Daniel S. Michalski, Ph.D., is the Associate Director for Graduate and Postgraduate Education & Training at the American Psychological Association (APA). In that role, he oversees the recruiting of college and university psychology programs to participate in PSYCAS™, the Centralized Application Service (CAS™) for graduate psychology programs. That puts him in a unique position to share recruiting tips with members of other professional associations and to articulate the benefits of PSYCAS for individual programs as well as the field of psychology overall.
He recently spoke with Liaison about the reasons why APA launched PSYCAS and how he thinks it can help the organization achieve its key goals.
Liaison: What led your association to develop a CAS?
Daniel Michalski, APA (DM): Faculty members had become increasingly frustrated with sending multiple recommendation letters and creating accounts on multiple websites, so they asked the APA for a solution. While investigating our options, it became apparent that PSYCAS offers not only benefits for faculty recommenders, but also an expansive set of solutions for applicants and psychology programs as well.
We’re currently in our third admissions cycle, with 70 programs enrolled at 28 institutions.
Liaison: What goals does your association have for your PSYCAS?
DM: The primary goal is to leverage technology to better understand the nascent psychology workforce. That, in turn, allows APA to develop data-driven resources for psychology programs, faculty and applicants.
Liaison: What outcomes have you seen from PSYCAS so far? How are these aligning with your goals?
DM: We wanted PSYCAS to become a source of data that would help us make well-informed decisions about recruiting and enrolling students as well as about advising programs on important trends and good practices. Now that we are receiving data that produces sufficient insights into segments of our education and training pipeline, we’re able to use that information to advise applicants and psychology programs on how to make themselves more competitive and potentially successful.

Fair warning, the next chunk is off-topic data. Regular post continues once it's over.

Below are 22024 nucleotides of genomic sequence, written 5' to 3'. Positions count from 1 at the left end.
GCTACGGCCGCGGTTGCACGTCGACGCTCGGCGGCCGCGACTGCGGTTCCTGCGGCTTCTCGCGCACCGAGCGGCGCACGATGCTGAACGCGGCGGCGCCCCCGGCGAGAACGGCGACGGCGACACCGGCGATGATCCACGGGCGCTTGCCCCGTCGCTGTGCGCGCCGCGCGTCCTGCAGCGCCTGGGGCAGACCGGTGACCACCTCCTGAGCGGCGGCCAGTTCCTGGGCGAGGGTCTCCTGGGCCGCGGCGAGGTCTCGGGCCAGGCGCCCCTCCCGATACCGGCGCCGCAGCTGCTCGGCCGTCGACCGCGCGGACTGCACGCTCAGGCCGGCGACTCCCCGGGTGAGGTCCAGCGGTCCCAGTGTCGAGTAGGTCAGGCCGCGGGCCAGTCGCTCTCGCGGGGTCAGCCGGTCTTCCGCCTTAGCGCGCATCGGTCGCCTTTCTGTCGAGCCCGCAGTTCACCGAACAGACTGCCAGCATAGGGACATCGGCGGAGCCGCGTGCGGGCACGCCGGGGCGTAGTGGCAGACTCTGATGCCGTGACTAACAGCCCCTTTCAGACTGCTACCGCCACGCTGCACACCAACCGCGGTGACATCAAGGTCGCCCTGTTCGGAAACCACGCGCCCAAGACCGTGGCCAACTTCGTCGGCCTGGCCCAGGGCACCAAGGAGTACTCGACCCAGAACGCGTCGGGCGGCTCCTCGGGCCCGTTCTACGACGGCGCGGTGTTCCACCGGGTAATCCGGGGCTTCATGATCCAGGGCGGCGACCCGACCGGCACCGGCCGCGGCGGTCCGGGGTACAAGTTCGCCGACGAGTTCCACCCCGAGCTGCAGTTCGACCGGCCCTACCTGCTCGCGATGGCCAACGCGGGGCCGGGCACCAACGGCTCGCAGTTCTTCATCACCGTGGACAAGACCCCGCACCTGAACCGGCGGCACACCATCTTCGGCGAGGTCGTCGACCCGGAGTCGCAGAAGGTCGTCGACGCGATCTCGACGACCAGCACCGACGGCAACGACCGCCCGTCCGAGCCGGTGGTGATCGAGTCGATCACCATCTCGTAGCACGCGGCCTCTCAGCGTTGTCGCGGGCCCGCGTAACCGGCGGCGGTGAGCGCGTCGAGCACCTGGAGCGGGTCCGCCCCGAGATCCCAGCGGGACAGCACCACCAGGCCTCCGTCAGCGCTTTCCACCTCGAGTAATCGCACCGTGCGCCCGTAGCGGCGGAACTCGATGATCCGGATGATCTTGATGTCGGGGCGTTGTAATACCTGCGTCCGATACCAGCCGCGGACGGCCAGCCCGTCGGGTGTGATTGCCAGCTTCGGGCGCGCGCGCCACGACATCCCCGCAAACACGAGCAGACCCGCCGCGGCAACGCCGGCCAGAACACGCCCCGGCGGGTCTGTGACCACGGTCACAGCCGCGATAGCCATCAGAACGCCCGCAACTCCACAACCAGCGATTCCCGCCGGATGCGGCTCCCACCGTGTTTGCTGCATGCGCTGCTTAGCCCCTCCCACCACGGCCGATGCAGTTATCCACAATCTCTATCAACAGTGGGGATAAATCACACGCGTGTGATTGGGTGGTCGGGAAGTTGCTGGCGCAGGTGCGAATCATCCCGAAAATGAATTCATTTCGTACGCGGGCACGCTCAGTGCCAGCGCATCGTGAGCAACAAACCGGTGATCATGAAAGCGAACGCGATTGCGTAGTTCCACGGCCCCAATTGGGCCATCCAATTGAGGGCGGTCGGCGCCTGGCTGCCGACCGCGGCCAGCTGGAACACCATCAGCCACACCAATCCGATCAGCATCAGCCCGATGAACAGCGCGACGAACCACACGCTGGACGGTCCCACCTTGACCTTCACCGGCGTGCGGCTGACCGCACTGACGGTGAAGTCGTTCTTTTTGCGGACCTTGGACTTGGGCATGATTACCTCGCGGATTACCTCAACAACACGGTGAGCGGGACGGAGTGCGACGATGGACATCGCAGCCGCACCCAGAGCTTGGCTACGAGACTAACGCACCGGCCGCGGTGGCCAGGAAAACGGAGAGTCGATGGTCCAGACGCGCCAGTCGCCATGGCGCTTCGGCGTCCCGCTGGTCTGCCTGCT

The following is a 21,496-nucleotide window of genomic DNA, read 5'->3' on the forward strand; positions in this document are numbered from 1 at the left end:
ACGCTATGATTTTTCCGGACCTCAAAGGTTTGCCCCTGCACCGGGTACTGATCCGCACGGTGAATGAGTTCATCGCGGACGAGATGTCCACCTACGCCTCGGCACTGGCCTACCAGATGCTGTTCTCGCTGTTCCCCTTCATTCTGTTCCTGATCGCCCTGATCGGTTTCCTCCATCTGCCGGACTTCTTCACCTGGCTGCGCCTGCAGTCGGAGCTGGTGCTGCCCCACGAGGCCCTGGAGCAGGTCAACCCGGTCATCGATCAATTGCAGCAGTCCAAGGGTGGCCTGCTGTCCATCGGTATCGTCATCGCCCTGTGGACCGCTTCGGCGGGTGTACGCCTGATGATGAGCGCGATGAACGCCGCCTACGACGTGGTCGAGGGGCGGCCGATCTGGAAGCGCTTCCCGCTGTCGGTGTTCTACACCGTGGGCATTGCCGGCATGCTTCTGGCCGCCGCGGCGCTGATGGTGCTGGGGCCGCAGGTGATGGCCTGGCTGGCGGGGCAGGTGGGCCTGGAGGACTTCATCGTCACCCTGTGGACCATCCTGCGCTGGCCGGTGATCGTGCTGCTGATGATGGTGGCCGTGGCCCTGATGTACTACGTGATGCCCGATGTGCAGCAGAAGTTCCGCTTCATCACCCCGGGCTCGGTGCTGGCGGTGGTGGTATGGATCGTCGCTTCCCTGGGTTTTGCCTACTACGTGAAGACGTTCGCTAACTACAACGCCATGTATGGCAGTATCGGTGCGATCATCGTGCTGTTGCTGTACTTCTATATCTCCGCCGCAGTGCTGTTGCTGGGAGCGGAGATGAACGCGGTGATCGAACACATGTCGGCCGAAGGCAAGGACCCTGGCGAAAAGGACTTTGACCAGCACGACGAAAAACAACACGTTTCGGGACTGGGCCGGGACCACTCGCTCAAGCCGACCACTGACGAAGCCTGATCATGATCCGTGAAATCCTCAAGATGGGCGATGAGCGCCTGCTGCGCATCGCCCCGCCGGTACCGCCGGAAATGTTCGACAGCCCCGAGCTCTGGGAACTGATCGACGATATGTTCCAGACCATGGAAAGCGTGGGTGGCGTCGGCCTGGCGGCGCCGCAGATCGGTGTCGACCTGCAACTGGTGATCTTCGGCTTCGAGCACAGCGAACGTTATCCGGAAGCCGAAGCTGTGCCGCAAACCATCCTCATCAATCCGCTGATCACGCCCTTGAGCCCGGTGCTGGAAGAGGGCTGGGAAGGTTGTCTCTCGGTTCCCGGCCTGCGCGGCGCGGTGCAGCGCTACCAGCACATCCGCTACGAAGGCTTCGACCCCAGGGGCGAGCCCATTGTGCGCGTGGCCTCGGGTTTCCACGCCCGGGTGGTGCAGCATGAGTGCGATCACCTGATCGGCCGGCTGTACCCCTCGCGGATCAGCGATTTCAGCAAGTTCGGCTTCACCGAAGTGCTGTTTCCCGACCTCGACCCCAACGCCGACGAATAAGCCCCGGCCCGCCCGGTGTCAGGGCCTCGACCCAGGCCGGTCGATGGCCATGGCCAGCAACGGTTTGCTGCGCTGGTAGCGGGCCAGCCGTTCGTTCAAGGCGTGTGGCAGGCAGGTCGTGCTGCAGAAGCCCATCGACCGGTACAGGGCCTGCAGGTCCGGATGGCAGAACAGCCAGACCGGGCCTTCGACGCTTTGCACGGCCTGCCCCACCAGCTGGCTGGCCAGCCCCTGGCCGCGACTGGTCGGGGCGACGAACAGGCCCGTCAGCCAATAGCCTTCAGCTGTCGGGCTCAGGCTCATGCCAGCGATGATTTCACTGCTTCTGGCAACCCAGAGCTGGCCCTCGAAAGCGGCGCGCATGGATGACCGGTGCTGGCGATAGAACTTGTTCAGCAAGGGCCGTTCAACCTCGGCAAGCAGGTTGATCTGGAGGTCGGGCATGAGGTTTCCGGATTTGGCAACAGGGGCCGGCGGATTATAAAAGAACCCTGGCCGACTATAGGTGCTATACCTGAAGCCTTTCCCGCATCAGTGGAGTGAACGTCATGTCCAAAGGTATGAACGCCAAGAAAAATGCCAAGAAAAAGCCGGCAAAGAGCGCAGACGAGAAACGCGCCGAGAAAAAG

Liaison: How does your association manage PSYCAS? For example, do you have one staff member dedicated to it full time, or do you have multiple staff members in this sort of role?
DM: I work full time managing PSYCAS and integrating it with other APA products; in the past year, I also hired a marketing associate to assist half time with the CAS. I report to an executive manager who is charged with the strategic alignment of PSYCAS with APA’s organizational mission and goals.
Liaison: Can you please share more about how the recruitment of new members has gone for you?
DM: Many people hold the traditional view of psychologists as individuals who provide direct health services to individuals. However, psychology is both a profession and discipline. Graduates of master’s and doctoral psychology programs go into a variety of careers, ranging from research and academia to consulting and direct human service. They do this across multiple types of work settings. Correspondingly, psychology education and training vary greatly between — and within — degree types and levels. Peer communities, by geography or training, may be small. But as success stories are shared within certain segments of psychology education and within particular geographic areas, we tend to see enrollment growth occur in those areas.
Liaison: What do you find to be the greatest challenges when it comes to recruiting new members to your CAS?
DM: Introducing change is a challenge. Many people would rather struggle with a current process they know than shift to an unknown process. Creating a community of users to share their experiences and the benefits they have enjoyed from PSYCAS has really helped minimize the anxiety of change.
Liaison: What are the most common objections that you hear from potential PSYCAS members?
DM: We have found that while there is often interest in the CAS at the program or department level, the faculty in charge of admissions sometimes face hurdles that inhibit an easy process through administrative approval channels.
Our current PSYCAS partners are without a doubt our best resource when it comes to overcoming common objections. They use the product daily and are candid in sharing their observations with prospective users. I think that really demonstrates to potential members that PSYCAS creates a meaningful, collaborative peer community for themselves and their institutions.
Liaison: What CAS benefits have you found to resonate most with your potential members? Why do you think these benefits are the most powerful?
DM: Once people realize that CAS-collected data can improve their work processes and attract high-quality applicants, the benefits of PSYCAS become clear. The fact that users can see the tangible benefits of adoption is a big selling point.